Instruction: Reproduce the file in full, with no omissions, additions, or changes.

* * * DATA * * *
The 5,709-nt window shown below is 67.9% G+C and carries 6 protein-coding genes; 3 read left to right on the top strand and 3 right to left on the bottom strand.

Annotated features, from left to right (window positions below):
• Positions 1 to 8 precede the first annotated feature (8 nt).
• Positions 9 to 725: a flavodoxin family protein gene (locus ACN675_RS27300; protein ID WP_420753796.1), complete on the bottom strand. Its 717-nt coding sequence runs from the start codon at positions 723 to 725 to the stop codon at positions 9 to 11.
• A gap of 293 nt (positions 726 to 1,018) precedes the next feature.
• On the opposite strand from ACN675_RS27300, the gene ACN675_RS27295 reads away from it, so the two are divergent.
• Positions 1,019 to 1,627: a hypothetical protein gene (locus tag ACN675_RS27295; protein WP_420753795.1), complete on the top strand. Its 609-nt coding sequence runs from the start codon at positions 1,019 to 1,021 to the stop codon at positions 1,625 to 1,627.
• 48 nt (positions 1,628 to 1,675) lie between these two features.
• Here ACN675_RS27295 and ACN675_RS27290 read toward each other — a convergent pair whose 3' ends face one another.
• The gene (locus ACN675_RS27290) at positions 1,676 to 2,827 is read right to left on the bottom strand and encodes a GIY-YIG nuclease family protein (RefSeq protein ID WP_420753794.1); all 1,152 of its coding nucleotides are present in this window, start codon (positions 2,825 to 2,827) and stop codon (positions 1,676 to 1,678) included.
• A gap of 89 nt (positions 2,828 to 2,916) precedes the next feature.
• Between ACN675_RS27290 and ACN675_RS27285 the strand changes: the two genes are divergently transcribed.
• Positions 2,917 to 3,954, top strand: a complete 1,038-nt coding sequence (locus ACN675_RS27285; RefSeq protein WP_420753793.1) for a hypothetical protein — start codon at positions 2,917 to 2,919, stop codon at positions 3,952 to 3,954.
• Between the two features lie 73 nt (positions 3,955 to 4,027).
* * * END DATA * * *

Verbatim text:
The 5,709-nt window shown below is 67.9% G+C and carries 6 protein-coding genes; 3 read left to right on the top strand and 3 right to left on the bottom strand.

Annotated features, from left to right (window positions below):
• Positions 1 to 8 precede the first annotated feature (8 nt).
• Positions 9 to 725: a flavodoxin family protein gene (locus ACN675_RS27300; protein ID WP_420753796.1), complete on the bottom strand. Its 717-nt coding sequence runs from the start codon at positions 723 to 725 to the stop codon at positions 9 to 11.
• A gap of 293 nt (positions 726 to 1,018) precedes the next feature.
• On the opposite strand from ACN675_RS27300, the gene ACN675_RS27295 reads away from it, so the two are divergent.
• Positions 1,019 to 1,627: a hypothetical protein gene (locus tag ACN675_RS27295; protein WP_420753795.1), complete on the top strand. Its 609-nt coding sequence runs from the start codon at positions 1,019 to 1,021 to the stop codon at positions 1,625 to 1,627.
• 48 nt (positions 1,628 to 1,675) lie between these two features.
• Here ACN675_RS27295 and ACN675_RS27290 read toward each other — a convergent pair whose 3' ends face one another.
• The gene (locus ACN675_RS27290) at positions 1,676 to 2,827 is read right to left on the bottom strand and encodes a GIY-YIG nuclease family protein (RefSeq protein ID WP_420753794.1); all 1,152 of its coding nucleotides are present in this window, start codon (positions 2,825 to 2,827) and stop codon (positions 1,676 to 1,678) included.
• A gap of 89 nt (positions 2,828 to 2,916) precedes the next feature.
• Between ACN675_RS27290 and ACN675_RS27285 the strand changes: the two genes are divergently transcribed.
• Positions 2,917 to 3,954, top strand: a complete 1,038-nt coding sequence (locus ACN675_RS27285; RefSeq protein WP_420753793.1) for a hypothetical protein — start codon at positions 2,917 to 2,919, stop codon at positions 3,952 to 3,954.
• Between the two features lie 73 nt (positions 3,955 to 4,027).